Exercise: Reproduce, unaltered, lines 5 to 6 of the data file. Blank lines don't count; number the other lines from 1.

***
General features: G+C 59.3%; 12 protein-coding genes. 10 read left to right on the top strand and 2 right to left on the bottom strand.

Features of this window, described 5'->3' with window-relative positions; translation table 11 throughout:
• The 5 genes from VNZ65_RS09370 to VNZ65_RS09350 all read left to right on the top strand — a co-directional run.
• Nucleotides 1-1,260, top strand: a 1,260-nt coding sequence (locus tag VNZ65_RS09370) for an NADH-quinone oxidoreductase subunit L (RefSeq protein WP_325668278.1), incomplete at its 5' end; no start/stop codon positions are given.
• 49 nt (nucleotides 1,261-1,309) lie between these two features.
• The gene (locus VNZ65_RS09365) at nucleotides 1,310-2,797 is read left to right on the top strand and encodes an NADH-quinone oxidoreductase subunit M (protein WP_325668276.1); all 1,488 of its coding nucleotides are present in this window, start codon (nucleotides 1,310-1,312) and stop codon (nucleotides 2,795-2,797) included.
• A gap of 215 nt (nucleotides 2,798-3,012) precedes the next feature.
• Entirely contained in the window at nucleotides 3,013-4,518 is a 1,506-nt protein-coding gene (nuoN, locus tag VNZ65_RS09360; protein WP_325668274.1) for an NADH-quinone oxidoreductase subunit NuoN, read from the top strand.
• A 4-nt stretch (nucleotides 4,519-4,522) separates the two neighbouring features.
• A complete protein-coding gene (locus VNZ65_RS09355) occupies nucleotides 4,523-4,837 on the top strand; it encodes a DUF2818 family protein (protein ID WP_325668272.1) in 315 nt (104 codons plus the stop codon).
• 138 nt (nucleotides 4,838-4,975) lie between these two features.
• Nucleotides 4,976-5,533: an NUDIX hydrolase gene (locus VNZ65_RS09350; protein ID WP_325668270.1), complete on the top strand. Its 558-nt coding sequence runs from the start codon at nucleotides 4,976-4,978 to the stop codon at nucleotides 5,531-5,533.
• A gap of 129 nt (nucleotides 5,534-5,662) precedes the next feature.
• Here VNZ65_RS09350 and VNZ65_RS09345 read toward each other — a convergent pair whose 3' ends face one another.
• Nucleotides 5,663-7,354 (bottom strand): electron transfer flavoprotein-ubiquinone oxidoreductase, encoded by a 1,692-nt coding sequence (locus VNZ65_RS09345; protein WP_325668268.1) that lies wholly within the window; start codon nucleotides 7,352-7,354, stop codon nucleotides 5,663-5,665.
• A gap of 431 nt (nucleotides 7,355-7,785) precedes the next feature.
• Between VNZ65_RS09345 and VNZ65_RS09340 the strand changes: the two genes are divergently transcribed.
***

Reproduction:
• 49 nt (nucleotides 1,261-1,309) lie between these two features.
• The gene (locus VNZ65_RS09365) at nucleotides 1,310-2,797 is read left to right on the top strand and encodes an NADH-quinone oxidoreductase subunit M (protein WP_325668276.1); all 1,488 of its coding nucleotides are present in this window, start codon (nucleotides 1,310-1,312) and stop codon (nucleotides 2,795-2,797) included.